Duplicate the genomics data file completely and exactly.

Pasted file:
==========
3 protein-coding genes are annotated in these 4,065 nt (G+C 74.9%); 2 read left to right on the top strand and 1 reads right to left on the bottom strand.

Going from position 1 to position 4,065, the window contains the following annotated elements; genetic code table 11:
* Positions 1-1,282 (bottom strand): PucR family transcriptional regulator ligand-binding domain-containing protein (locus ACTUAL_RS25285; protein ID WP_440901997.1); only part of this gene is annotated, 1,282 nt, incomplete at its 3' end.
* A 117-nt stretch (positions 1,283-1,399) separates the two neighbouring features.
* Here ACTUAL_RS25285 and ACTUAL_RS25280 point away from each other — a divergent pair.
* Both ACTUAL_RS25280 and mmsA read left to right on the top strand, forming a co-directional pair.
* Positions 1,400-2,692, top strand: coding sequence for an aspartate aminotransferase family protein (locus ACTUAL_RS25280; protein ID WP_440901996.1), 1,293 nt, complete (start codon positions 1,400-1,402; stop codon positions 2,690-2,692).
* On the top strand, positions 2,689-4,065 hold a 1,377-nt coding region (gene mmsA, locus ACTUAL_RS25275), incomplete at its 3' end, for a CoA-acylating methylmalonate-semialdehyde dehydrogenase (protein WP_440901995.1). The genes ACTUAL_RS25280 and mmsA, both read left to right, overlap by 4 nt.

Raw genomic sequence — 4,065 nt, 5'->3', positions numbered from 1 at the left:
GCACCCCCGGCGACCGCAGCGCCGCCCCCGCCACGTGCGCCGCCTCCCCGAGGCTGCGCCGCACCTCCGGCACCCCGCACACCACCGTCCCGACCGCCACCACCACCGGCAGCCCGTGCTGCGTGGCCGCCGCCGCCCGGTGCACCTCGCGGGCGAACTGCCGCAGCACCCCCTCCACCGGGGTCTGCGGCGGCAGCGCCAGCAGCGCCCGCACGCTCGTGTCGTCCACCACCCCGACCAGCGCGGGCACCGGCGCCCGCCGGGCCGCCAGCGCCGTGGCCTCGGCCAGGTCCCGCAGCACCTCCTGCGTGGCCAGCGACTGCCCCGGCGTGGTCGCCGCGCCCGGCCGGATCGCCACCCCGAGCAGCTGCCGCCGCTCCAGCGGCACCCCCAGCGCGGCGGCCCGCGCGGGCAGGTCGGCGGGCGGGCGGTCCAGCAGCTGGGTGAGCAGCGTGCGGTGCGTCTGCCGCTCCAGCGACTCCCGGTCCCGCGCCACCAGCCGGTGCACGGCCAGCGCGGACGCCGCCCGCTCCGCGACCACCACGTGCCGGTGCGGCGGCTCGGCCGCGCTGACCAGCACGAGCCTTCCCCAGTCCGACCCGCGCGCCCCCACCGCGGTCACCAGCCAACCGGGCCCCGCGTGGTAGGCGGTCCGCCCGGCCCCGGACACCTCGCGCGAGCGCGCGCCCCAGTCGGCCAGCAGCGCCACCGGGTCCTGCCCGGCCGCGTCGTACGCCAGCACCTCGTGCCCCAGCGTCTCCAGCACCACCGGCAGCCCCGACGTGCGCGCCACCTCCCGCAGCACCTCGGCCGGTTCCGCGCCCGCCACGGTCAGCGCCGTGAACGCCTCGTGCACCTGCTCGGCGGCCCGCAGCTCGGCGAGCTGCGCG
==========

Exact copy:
3 protein-coding genes are annotated in these 4,065 nt (G+C 74.9%); 2 read left to right on the top strand and 1 reads right to left on the bottom strand.

Going from position 1 to position 4,065, the window contains the following annotated elements; genetic code table 11:
* Positions 1-1,282 (bottom strand): PucR family transcriptional regulator ligand-binding domain-containing protein (locus ACTUAL_RS25285; protein ID WP_440901997.1); only part of this gene is annotated, 1,282 nt, incomplete at its 3' end.
* A 117-nt stretch (positions 1,283-1,399) separates the two neighbouring features.
* Here ACTUAL_RS25285 and ACTUAL_RS25280 point away from each other — a divergent pair.
* Both ACTUAL_RS25280 and mmsA read left to right on the top strand, forming a co-directional pair.
* Positions 1,400-2,692, top strand: coding sequence for an aspartate aminotransferase family protein (locus ACTUAL_RS25280; protein ID WP_440901996.1), 1,293 nt, complete (start codon positions 1,400-1,402; stop codon positions 2,690-2,692).
* On the top strand, positions 2,689-4,065 hold a 1,377-nt coding region (gene mmsA, locus ACTUAL_RS25275), incomplete at its 3' end, for a CoA-acylating methylmalonate-semialdehyde dehydrogenase (protein WP_440901995.1). The genes ACTUAL_RS25280 and mmsA, both read left to right, overlap by 4 nt.

Raw genomic sequence — 4,065 nt, 5'->3', positions numbered from 1 at the left:
GCACCCCCGGCGACCGCAGCGCCGCCCCCGCCACGTGCGCCGCCTCCCCGAGGCTGCGCCGCACCTCCGGCACCCCGCACACCACCGTCCCGACCGCCACCACCACCGGCAGCCCGTGCTGCGTGGCCGCCGCCGCCCGGTGCACCTCGCGGGCGAACTGCCGCAGCACCCCCTCCACCGGGGTCTGCGGCGGCAGCGCCAGCAGCGCCCGCACGCTCGTGTCGTCCACCACCCCGACCAGCGCGGGCACCGGCGCCCGCCGGGCCGCCAGCGCCGTGGCCTCGGCCAGGTCCCGCAGCACCTCCTGCGTGGCCAGCGACTGCCCCGGCGTGGTCGCCGCGCCCGGCCGGATCGCCACCCCGAGCAGCTGCCGCCGCTCCAGCGGCACCCCCAGCGCGGCGGCCCGCGCGGGCAGGTCGGCGGGCGGGCGGTCCAGCAGCTGGGTGAGCAGCGTGCGGTGCGTCTGCCGCTCCAGCGACTCCCGGTCCCGCGCCACCAGCCGGTGCACGGCCAGCGCGGACGCCGCCCGCTCCGCGACCACCACGTGCCGGTGCGGCGGCTCGGCCGCGCTGACCAGCACGAGCCTTCCCCAGTCCGACCCGCGCGCCCCCACCGCGGTCACCAGCCAACCGGGCCCCGCGTGGTAGGCGGTCCGCCCGGCCCCGGACACCTCGCGCGAGCGCGCGCCCCAGTCGGCCAGCAGCGCCACCGGGTCCTGCCCGGCCGCGTCGTACGCCAGCACCTCGTGCCCCAGCGTCTCCAGCACCACCGGCAGCCCCGACGTGCGCGCCACCTCCCGCAGCACCTCGGCCGGTTCCGCGCCCGCCACGGTCAGCGCCGTGAACGCCTCGTGCACCTGCTCGGCGGCCCGCAGCTCGGCGAGCTGCGCG